Greek public debt is highly unsustainable — International Monetary Fund report
Feb 08 2017
However, the IMF review did not address whether the Fund would commit financial resources to Greece. While the European Union and the European Central Bank have been keen to press forward with a €10.8bn aid package agreed in 2016, the International Monetary Fund has taken a harder line, insisting the country must introduce stricter reforms.
Berlin has opposed large-scale debt relief unless Greece completes wide-ranging reforms and keeps running budget surpluses of 3.5 percent in the medium-term following the end of the bailout program in 2018.
The rare split among IMF's directors reveals some divisions in their views of Greece's fiscal performance and debt sustainability as the International Monetary Fund considers whether to participate in a new bailout for Greece needed by mid-2018.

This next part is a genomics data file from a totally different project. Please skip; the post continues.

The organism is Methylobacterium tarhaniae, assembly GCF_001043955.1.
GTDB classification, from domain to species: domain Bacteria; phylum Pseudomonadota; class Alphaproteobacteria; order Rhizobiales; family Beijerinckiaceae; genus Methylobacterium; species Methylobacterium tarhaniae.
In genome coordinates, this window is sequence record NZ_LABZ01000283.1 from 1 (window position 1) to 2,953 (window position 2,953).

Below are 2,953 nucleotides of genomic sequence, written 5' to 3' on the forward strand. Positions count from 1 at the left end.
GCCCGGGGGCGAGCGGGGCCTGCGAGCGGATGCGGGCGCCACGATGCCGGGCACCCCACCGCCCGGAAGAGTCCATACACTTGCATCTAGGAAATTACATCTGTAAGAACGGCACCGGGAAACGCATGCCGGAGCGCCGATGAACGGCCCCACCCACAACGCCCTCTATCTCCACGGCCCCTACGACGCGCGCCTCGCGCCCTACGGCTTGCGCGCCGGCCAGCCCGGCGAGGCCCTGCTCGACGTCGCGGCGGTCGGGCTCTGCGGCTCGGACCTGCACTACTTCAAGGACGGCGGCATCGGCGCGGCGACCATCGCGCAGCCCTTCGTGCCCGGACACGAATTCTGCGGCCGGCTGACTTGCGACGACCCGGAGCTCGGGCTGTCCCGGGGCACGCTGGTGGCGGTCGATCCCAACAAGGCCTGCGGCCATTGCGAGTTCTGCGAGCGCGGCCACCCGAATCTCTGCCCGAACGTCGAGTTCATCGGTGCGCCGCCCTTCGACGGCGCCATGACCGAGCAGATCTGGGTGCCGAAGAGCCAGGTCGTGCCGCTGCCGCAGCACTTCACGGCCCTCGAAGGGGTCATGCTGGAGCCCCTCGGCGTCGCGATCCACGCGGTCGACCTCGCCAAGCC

Those fiscal targets, and varying views over Athens' ability to meet them, have been at the centre of the deadlock between the Greek government and its creditors.
The IMF has always been at loggerheads with Europe over whether Greece must meet a budget surplus target of 3.5 per cent of GDP or 1.5 per cent of GDP before further progress can be made with the €86 billion bailout agreed in 2015.
Eurogroup President Jeroen Dijsselbloem said: "It's surprising because Greece is already doing better than that report describes".
But he ruled out any relief on principal debt.
Last week, the head of Greece's bailout fund said that a further slice of aid could only be granted once the IMF makes the decision to formally join the program. A resolution would help unlock disbursements from the latest bailout that are needed to pay for these debt repayments but may also open the way for Greece's bonds to be included in the European Central Bank's bond-buying programme, a development that in turn would likely lower Greece's high borrowing costs.